Second, the current system's dependence on human beings to check IDs (and check them correctly) is absurd. Any politician or person who tells you that today's public identification systems solve the problems they were intended to solve is a moron.
Enter Ellison and McNealy. The two men are proposing somewhat different approaches to solving the same problem. Ellison's approach, which civil libertarians miscategorize as a national ID, is nothing of the sort. What Ellison suggests is that we have a national standard for implementing IDs. Ellison doesn't care how many IDs you have to carry or who issues them, as long as their authenticity is guaranteed. In fact, Ellison would probably love for there to be thousands of issuers. The more organizations that issue IDs, the more databases he'll probably sell. But to guarantee the authenticity of those IDs, the national government needs to ratify a standard with which all issuers must comply.
One ID issuer: Is it the best approach?
McNealy doesn't have a master plan (at least not one that he was prepared to divulge in my interview with him). I asked McNealy how he thought the system should work. He said he hadn't really thought it through that much. Thinking out loud, he first talked about how there might be multiple issuers but then settled on the idea that there probably should be one—the U.S. government. His rationale was simple: If the specification that guaranteed each ID's authenticity changed for some reason (for instance, if encryption requirements changed), implementation of the new spec would be far simpler with one issuer.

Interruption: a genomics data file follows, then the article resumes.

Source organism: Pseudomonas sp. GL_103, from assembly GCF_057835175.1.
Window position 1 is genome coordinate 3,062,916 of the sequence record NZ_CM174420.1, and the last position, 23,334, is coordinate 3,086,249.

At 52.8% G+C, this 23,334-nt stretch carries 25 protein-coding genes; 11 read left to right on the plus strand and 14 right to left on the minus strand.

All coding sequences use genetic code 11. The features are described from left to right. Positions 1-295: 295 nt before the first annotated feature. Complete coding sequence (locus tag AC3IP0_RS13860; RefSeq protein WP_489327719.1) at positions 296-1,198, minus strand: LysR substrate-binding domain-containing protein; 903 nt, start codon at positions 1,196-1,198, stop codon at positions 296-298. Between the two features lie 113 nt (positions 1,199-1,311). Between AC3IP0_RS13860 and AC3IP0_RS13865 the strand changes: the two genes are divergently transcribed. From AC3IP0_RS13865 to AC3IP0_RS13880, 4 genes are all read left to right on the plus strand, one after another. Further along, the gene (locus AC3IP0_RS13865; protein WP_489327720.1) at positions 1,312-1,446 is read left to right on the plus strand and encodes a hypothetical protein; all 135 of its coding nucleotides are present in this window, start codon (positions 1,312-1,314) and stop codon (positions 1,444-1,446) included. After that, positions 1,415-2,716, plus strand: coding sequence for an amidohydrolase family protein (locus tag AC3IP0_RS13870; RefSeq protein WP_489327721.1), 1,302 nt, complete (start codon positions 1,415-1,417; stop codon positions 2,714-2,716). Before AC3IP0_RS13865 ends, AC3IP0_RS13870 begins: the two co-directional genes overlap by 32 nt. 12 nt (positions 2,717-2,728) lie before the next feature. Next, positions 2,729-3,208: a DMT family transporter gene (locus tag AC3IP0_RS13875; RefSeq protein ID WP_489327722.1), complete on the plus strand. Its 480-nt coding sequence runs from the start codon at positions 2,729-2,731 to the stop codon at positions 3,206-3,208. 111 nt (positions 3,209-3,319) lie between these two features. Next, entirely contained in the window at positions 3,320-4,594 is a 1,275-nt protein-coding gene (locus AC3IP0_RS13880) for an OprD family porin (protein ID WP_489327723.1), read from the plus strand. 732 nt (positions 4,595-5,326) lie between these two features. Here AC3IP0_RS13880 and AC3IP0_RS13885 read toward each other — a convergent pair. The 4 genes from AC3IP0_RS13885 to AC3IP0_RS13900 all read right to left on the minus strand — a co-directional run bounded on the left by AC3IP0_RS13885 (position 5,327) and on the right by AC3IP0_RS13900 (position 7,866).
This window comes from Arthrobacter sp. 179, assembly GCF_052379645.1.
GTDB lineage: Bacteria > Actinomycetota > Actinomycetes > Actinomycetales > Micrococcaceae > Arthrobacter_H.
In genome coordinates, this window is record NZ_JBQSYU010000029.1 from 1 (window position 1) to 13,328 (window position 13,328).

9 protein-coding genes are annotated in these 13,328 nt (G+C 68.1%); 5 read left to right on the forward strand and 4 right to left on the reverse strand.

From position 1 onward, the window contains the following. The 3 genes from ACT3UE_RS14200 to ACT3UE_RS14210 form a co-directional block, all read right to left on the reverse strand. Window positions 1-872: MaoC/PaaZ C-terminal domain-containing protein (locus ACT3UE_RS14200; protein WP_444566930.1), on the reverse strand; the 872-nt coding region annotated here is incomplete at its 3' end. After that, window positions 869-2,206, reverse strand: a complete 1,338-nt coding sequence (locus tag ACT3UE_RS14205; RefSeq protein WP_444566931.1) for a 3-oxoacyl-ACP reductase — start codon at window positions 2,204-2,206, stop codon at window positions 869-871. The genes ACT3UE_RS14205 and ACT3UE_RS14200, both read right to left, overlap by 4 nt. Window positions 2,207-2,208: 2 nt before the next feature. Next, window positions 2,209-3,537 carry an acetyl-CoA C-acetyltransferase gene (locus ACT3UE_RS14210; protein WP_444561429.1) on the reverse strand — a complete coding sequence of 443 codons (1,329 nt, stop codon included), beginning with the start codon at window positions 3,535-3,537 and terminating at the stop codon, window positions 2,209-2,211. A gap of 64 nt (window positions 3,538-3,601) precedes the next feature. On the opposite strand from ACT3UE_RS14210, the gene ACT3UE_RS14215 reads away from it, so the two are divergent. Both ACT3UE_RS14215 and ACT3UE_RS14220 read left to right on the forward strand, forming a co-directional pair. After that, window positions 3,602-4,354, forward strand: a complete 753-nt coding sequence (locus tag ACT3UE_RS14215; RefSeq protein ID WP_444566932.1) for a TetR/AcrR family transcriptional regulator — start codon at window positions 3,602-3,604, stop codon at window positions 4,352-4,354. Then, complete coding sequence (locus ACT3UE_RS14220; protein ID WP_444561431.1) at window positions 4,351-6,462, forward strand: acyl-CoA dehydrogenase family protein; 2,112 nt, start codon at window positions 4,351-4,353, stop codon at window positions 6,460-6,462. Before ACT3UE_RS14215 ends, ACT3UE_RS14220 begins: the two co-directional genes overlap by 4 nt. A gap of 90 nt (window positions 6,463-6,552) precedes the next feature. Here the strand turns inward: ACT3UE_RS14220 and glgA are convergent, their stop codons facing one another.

What most concerns McNealy is that this good idea might be squashed for all the wrong reasons. His opponents argue that a national ID is a slippery slope toward Big Brother watching every one of us. McNealy refers to this as "building databases" and suggests that we don't change the way things are done today.